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Author Topic: STATE OF BLACK AMERICA 2011  (Read 383 times)

Offline Brother Tony

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« on: April 18, 2011, 10:22:45 AM »
America recovering, Blacks still struggling
National Urban League’s new report echoes last year’s message about need for jobs


Economists say the recession is over. Recent national job reports illustrate an upward climb to recovery. Yet these accomplishments have not effectively reached the urban communities of color – neither Black nor Hispanic.

Marc Morial says about the state of Black America: “We can’t just sit back and expect the unemployment crisis to resolve itself.’’
Black unemployment is at 15.5 percent as of the March jobs report by the U.S. Bureau of Labor. Of those 13.7 unemployed Americans, 8 percent are White and 12 percent are Latino, according to the report.

In addition, a job loss count of 500,000 to 800,000 is due to a proposed $61 billion budget cut in the federal budget.

"With overall unemployment now at 8.9 percent and 13.7 million people still out of work, the recovery has yet to make a significant visit to communities of color," said Marc Morial, president and CEO of the National Urban League (NUL).

Since 1987, the NUL has published its comprehensive publication, "The State of Black America," to address what members, analysts and specialists see as the major issue affecting urban America for that year. Not much has changed. Last year it was "Responding to the Jobs Crisis." This year, the issue is "Jobs, Jobs, Jobs."

Program includes youth summer jobs

The report, which is both published in hard copy book form for sale and provided for free online, illustrates a devastated urban America.

The statistics illustrate a reality that has permeated and affected other aspects of American life, such as health care, international trade, education, housing and transportation. They are all a "jobs issue," Morial said.

Boasting its history as a "do-tank," the report – released this year during a town hall meeting at Howard University – presents statistical data about unemployment. But it also offers solutions in its 12-point plan, "Jobs Rebuild America: Putting Urban America Back to Work."

Unified effort by NUL, AT&T

The plan outlines needed initiatives from state, local and federal governments such as direct job creation and the renewal of the Youth Summer Jobs Program. The plan also promotes the development of a jobs initiative that creates positions in technology and broadband, health care, and clean energy.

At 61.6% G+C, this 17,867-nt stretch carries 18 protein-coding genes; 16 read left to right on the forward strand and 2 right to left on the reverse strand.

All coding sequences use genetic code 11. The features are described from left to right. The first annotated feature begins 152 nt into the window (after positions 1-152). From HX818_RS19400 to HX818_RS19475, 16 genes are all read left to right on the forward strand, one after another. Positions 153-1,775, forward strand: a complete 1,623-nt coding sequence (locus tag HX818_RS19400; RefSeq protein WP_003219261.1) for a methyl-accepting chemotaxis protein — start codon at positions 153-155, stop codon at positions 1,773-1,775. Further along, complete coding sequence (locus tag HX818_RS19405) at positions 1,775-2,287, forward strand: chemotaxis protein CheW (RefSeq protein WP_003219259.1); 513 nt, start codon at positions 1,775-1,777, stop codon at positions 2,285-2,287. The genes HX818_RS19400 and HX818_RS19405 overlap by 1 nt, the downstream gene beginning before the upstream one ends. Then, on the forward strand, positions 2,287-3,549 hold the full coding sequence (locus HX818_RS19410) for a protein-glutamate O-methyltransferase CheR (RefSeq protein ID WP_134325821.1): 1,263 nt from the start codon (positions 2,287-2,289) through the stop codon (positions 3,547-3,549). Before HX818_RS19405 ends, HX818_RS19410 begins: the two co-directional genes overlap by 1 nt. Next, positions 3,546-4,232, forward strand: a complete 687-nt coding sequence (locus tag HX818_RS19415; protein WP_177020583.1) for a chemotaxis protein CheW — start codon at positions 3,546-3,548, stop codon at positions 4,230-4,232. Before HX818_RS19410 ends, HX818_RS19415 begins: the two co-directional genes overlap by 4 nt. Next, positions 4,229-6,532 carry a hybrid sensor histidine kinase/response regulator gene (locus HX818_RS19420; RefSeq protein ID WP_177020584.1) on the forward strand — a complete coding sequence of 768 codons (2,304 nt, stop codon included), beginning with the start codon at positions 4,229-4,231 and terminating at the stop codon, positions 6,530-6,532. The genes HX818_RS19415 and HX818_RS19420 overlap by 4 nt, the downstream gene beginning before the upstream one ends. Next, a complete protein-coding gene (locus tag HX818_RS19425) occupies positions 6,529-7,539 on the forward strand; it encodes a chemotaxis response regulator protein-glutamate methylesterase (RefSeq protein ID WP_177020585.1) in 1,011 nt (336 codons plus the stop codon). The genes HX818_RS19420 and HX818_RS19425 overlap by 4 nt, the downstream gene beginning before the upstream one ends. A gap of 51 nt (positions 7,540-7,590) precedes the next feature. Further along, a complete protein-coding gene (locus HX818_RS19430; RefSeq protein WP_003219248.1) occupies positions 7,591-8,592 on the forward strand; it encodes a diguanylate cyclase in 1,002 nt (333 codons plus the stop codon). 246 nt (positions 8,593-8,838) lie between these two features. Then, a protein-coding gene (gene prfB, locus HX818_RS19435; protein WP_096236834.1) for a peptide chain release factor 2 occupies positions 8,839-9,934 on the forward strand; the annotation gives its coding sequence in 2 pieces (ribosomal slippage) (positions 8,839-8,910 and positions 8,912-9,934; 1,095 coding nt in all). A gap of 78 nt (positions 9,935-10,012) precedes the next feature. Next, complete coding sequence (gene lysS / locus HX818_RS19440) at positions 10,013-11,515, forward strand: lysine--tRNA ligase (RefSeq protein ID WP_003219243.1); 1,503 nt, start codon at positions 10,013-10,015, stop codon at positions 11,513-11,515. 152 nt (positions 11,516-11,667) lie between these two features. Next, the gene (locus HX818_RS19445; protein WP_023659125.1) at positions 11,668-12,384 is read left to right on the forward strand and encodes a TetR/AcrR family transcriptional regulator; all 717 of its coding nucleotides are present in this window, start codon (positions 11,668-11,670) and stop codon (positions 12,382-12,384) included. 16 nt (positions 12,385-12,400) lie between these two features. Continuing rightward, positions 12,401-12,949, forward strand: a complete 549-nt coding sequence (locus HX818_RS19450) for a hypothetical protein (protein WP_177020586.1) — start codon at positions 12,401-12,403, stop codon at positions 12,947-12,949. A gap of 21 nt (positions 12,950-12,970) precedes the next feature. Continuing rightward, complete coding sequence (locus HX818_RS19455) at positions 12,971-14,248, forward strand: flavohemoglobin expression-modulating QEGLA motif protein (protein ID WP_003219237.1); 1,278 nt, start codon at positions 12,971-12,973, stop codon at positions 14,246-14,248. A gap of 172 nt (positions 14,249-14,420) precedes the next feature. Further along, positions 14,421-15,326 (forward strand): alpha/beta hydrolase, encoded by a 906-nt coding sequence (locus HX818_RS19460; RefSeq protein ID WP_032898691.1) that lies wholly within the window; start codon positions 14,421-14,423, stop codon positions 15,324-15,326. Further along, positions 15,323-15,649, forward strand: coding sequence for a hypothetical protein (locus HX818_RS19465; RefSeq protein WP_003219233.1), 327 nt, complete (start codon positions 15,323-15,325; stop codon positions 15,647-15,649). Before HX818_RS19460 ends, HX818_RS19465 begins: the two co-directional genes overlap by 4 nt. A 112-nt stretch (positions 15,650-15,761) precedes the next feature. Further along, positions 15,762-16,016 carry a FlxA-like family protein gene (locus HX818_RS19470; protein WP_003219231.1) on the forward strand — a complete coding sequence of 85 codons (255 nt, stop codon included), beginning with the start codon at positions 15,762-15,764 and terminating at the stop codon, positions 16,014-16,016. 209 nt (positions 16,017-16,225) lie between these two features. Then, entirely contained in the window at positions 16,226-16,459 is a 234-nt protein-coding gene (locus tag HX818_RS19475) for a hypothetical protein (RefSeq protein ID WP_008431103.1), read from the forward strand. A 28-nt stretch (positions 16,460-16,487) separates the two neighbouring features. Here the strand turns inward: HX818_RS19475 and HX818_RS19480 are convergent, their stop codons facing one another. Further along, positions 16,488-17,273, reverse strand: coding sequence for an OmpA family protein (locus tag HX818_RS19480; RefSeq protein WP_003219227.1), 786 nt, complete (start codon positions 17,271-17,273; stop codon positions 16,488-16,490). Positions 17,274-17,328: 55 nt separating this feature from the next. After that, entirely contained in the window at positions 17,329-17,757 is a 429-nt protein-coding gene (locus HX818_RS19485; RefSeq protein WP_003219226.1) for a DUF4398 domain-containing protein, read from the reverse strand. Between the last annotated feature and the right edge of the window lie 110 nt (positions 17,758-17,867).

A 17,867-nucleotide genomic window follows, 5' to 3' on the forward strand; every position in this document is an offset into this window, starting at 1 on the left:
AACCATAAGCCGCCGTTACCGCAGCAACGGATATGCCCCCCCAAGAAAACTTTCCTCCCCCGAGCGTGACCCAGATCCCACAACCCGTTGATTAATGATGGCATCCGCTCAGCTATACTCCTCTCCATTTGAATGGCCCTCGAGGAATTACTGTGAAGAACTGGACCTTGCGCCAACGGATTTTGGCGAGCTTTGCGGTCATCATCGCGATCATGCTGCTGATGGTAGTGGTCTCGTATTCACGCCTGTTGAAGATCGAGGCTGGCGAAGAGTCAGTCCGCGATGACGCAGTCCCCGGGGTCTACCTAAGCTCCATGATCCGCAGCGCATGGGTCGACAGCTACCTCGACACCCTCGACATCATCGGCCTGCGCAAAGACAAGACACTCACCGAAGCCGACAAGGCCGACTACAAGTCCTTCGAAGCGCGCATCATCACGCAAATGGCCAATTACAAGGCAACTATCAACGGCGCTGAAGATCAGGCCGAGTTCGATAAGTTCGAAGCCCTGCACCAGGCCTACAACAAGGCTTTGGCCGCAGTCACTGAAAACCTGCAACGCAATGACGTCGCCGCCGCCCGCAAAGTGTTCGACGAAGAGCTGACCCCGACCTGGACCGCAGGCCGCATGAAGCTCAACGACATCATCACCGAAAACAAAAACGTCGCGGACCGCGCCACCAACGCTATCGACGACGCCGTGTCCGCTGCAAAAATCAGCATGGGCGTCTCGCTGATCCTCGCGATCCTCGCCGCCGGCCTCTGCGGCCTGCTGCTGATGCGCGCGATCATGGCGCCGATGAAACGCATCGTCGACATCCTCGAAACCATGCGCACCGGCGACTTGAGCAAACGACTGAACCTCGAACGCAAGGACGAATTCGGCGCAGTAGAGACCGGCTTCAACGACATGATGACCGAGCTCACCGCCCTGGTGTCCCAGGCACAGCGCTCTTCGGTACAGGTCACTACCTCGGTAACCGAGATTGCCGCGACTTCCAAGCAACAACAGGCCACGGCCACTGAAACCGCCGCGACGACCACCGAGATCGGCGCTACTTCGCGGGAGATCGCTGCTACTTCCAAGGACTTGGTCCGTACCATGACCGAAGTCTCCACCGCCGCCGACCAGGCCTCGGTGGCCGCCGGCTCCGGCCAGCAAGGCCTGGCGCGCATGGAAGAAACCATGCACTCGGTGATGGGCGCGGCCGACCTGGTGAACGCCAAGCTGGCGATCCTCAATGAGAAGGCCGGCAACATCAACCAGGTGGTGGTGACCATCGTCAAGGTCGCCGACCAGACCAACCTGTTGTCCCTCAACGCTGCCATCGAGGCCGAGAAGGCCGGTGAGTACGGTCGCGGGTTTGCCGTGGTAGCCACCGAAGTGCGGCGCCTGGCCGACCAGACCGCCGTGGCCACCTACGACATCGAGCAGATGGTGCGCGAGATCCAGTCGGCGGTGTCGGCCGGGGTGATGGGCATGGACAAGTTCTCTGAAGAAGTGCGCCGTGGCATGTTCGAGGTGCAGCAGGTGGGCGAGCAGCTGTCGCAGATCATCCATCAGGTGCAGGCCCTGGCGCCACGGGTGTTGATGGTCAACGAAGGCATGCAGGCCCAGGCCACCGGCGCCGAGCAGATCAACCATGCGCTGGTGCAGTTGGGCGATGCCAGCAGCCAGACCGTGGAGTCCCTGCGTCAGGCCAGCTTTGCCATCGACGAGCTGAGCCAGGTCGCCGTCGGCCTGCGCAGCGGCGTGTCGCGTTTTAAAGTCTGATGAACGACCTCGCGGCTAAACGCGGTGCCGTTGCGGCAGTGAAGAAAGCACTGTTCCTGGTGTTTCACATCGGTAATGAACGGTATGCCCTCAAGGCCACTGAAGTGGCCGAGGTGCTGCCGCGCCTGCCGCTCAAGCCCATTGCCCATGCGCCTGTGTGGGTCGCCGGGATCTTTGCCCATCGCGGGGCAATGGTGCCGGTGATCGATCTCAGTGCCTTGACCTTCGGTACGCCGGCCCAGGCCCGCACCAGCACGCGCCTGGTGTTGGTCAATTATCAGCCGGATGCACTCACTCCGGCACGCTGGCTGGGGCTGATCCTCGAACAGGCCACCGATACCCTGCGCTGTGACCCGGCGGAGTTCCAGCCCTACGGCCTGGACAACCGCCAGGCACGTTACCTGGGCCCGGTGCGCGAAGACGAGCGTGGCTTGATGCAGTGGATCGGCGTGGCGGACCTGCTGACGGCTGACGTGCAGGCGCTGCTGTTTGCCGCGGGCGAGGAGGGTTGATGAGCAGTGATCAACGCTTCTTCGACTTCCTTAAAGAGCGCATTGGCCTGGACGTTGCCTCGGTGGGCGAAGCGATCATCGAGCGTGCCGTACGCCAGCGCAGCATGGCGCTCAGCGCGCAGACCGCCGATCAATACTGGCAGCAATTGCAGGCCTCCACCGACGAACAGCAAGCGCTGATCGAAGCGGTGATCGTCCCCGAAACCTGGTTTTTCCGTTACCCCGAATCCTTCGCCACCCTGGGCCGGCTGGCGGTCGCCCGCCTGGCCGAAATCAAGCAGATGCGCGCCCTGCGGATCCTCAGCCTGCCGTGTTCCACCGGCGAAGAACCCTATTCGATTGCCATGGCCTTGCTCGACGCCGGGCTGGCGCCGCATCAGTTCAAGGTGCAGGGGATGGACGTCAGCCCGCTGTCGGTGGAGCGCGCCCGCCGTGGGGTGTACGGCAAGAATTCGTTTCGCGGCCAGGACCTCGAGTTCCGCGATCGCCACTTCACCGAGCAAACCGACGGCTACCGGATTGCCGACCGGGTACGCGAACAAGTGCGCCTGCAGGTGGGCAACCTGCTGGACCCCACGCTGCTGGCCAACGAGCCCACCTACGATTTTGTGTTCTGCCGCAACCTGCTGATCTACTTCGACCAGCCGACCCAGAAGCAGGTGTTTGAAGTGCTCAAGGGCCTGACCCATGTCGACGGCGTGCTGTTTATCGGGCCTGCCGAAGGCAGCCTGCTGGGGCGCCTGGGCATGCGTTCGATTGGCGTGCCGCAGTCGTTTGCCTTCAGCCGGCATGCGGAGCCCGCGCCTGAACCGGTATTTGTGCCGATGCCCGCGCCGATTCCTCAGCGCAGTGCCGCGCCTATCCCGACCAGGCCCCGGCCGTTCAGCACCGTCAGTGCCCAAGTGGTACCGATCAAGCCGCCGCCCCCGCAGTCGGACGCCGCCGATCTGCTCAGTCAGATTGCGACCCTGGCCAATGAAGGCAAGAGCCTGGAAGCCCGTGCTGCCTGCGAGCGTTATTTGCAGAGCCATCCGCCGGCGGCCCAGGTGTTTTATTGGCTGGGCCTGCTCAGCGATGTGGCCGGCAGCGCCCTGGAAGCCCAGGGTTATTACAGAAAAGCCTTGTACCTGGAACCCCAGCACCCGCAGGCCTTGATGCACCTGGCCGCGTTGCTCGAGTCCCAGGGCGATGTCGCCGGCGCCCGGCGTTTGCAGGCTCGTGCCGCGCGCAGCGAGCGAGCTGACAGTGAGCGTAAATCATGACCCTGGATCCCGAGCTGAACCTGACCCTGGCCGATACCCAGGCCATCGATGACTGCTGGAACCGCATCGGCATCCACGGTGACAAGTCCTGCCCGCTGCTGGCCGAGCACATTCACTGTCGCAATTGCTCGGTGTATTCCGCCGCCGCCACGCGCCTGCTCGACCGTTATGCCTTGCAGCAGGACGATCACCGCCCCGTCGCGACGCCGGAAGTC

AT&T and the NUL are working in cooperation to address the broadband gap in urban areas. The mobile corporation sponsored the unveiling of the State of Black America on March 31.
Vice President of AT&T’s Business Solutions, Xavier Williams, labeled a more universal Internet access and broadband job creation as a solution to job training, education, and health care.
These initiatives, Williams said, help to promote the "power of communication," which can greatly help Black Americans "learn a new trade so that they can be productive in the community."

‘No value to education’

To further discuss the implications of the report and brainstorm solutions to the issues, the NUL hosted a panel at the town hall.
Moderated by journalists Roland Martin and Jeff Johnson, the panel included AT&T’s Williams, radio show host Warren Ballentine, Michelle Singletary, a syndicated columnist for The Washington Post and other CEOs of Urban League locations.
"The reason those people are unskilled is because the education system isn’t preparing them," Johnson said during the panel.
Town hall guest Mayor Vincent Gray agreed on a need for educational reform, particularly in the Black community. "[We need to] underscore the importance of education. In the District of Columbia, we have close to 2,000 kids that don’t go to school," he said.
"The overwhelmingly large majority of those young people are African-Americans who see no place for themselves in schools, see no value to education, often times wind up in special education. [They] see no place for themselves, graduate to the criminal justice system," Gray said.

Early education touted as key

Gray sees early child education as the first steps of prevention to such an outcome. D.C. is the first city in America to have early child education available to every 3 and 4-year-old whose family wishes their child to be in the program. The earlier their start, Gray said, the better chances children have.

"If I could put a fetus in an early education system, I would," Gray said.
Morial concluded: "We can’t just sit back and expect the unemployment crisis to resolve itself. We need targeted solutions to get the economy moving and put urban America back to work."


Offline SkegeeFAMU

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« Reply #1 on: April 18, 2011, 04:10:18 PM »

"If I could put a fetus in an early education system, I would," Gray said.
Morial concluded: "We can’t just sit back and expect the unemployment crisis to resolve itself. We need targeted solutions to get the economy moving and put urban America back to work."

As I have stated so many times, we need to start our own businesses so we can employ our own.  And I don't mean the traditional beauty salons, barber shops, beauty supply stores, or funeral homes.  We need to branch out way beyond that!!!
Tuskegee University- Continuing the Relentless Pursuit of Excellence!!



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